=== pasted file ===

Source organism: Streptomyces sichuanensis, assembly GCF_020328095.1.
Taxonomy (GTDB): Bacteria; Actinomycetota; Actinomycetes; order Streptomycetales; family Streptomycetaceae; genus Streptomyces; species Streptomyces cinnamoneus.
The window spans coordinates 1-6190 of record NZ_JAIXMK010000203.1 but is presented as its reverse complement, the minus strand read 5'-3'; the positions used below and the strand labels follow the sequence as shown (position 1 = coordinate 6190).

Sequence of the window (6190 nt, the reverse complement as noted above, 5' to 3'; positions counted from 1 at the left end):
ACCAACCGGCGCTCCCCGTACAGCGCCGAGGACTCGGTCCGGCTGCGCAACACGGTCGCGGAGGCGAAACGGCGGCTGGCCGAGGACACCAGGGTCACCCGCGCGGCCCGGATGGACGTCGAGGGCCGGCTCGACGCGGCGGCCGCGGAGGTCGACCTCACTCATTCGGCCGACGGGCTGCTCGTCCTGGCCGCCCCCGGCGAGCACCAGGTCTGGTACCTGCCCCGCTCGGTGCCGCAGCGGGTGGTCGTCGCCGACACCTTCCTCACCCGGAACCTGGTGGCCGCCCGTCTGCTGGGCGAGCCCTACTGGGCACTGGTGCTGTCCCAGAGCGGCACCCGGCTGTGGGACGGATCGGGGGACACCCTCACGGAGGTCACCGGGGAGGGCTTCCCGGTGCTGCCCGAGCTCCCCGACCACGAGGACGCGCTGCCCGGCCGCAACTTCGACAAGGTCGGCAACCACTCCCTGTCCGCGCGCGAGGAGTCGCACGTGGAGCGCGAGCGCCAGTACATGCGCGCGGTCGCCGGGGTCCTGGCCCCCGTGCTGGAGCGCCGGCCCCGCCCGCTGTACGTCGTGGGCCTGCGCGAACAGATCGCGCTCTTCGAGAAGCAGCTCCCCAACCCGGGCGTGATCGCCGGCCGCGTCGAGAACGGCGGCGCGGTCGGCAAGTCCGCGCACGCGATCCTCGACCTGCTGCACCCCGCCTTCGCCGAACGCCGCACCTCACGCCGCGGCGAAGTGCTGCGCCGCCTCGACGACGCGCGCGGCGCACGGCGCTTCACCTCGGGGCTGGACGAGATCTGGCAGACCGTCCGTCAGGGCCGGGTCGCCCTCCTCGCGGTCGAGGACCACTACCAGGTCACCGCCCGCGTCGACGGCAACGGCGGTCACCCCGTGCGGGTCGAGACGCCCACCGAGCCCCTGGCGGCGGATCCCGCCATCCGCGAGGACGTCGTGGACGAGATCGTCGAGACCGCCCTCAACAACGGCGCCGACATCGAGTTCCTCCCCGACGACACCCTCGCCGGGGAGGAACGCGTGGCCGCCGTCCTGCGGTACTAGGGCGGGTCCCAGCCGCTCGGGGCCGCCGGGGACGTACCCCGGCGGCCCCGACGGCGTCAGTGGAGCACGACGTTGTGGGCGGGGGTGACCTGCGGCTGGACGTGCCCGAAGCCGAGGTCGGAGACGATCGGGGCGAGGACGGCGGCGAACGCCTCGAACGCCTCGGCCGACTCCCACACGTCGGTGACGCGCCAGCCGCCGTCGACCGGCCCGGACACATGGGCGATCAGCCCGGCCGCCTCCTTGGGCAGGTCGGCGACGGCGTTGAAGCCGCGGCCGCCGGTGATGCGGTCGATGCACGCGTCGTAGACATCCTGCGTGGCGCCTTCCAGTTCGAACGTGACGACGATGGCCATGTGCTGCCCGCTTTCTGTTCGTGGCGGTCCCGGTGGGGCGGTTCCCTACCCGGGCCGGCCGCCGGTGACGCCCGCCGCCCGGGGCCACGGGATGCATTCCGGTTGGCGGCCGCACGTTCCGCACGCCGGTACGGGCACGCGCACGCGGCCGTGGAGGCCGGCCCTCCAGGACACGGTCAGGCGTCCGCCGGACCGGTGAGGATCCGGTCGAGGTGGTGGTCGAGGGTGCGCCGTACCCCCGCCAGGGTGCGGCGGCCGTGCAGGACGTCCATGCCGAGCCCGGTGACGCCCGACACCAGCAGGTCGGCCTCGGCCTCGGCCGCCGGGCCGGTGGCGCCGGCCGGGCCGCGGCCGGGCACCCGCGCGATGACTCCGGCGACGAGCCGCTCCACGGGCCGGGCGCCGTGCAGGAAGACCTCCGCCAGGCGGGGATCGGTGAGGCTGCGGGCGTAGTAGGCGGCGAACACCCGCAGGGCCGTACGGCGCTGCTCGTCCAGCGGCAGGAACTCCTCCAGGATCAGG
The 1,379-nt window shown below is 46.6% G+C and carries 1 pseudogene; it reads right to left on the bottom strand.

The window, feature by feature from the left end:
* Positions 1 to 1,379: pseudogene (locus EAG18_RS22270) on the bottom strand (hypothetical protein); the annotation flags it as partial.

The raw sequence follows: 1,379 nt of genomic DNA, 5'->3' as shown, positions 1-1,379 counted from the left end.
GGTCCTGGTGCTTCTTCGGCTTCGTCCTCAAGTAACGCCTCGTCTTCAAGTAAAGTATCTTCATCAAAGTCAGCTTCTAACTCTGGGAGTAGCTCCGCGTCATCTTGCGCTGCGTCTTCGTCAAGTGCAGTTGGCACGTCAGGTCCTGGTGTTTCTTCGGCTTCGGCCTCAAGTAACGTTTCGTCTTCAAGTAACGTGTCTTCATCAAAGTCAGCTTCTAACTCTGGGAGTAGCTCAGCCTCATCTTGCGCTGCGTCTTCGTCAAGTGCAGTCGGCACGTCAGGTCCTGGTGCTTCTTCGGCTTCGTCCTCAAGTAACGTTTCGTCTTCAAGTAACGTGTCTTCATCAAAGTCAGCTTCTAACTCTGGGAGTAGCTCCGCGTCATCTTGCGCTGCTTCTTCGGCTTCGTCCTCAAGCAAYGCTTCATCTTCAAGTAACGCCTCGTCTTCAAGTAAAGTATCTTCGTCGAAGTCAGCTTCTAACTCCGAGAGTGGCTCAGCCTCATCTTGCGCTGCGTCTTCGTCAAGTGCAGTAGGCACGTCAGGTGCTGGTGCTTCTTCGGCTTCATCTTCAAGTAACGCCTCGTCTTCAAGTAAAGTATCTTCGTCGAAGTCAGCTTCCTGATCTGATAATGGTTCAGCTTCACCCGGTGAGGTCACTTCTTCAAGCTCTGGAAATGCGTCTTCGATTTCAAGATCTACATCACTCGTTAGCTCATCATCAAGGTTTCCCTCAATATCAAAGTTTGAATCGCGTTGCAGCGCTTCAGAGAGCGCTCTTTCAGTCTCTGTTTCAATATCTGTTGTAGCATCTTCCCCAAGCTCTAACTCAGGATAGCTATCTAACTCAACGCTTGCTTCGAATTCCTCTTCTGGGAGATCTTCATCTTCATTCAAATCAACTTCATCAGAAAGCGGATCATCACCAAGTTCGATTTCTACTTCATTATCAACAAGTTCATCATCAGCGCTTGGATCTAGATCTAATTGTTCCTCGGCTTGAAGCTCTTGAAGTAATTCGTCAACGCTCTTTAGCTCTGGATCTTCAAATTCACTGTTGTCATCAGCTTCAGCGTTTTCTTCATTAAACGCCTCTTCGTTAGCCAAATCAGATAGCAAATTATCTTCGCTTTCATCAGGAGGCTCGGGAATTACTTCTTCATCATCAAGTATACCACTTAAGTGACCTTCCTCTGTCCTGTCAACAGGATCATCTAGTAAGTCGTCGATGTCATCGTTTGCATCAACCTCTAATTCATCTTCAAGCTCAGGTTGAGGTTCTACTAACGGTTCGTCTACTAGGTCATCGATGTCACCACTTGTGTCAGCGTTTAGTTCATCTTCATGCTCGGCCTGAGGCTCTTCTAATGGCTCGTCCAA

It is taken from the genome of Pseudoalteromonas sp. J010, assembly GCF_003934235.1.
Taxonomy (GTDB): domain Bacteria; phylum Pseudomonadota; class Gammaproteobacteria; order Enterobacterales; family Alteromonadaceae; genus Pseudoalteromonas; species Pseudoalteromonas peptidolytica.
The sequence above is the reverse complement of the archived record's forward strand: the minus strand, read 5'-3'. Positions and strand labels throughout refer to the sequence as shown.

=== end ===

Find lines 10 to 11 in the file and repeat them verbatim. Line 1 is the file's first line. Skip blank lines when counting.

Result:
GGTCCTGGTGCTTCTTCGGCTTCGTCCTCAAGTAACGCCTCGTCTTCAAGTAAAGTATCTTCATCAAAGTCAGCTTCTAACTCTGGGAGTAGCTCCGCGTCATCTTGCGCTGCGTCTTCGTCAAGTGCAGTTGGCACGTCAGGTCCTGGTGTTTCTTCGGCTTCGGCCTCAAGTAACGTTTCGTCTTCAAGTAACGTGTCTTCATCAAAGTCAGCTTCTAACTCTGGGAGTAGCTCAGCCTCATCTTGCGCTGCGTCTTCGTCAAGTGCAGTCGGCACGTCAGGTCCTGGTGCTTCTTCGGCTTCGTCCTCAAGTAACGTTTCGTCTTCAAGTAACGTGTCTTCATCAAAGTCAGCTTCTAACTCTGGGAGTAGCTCCGCGTCATCTTGCGCTGCTTCTTCGGCTTCGTCCTCAAGCAAYGCTTCATCTTCAAGTAACGCCTCGTCTTCAAGTAAAGTATCTTCGTCGAAGTCAGCTTCTAACTCCGAGAGTGGCTCAGCCTCATCTTGCGCTGCGTCTTCGTCAAGTGCAGTAGGCACGTCAGGTGCTGGTGCTTCTTCGGCTTCATCTTCAAGTAACGCCTCGTCTTCAAGTAAAGTATCTTCGTCGAAGTCAGCTTCCTGATCTGATAATGGTTCAGCTTCACCCGGTGAGGTCACTTCTTCAAGCTCTGGAAATGCGTCTTCGATTTCAAGATCTACATCACTCGTTAGCTCATCATCAAGGTTTCCCTCAATATCAAAGTTTGAATCGCGTTGCAGCGCTTCAGAGAGCGCTCTTTCAGTCTCTGTTTCAATATCTGTTGTAGCATCTTCCCCAAGCTCTAACTCAGGATAGCTATCTAACTCAACGCTTGCTTCGAATTCCTCTTCTGGGAGATCTTCATCTTCATTCAAATCAACTTCATCAGAAAGCGGATCATCACCAAGTTCGATTTCTACTTCATTATCAACAAGTTCATCATCAGCGCTTGGATCTAGATCTAATTGTTCCTCGGCTTGAAGCTCTTGAAGTAATTCGTCAACGCTCTTTAGCTCTGGATCTTCAAATTCACTGTTGTCATCAGCTTCAGCGTTTTCTTCATTAAACGCCTCTTCGTTAGCCAAATCAGATAGCAAATTATCTTCGCTTTCATCAGGAGGCTCGGGAATTACTTCTTCATCATCAAGTATACCACTTAAGTGACCTTCCTCTGTCCTGTCAACAGGATCATCTAGTAAGTCGTCGATGTCATCGTTTGCATCAACCTCTAATTCATCTTCAAGCTCAGGTTGAGGTTCTACTAACGGTTCGTCTACTAGGTCATCGATGTCACCACTTGTGTCAGCGTTTAGTTCATCTTCATGCTCGGCCTGAGGCTCTTCTAATGGCTCGTCCAA

It is taken from the genome of Pseudoalteromonas sp. J010, assembly GCF_003934235.1.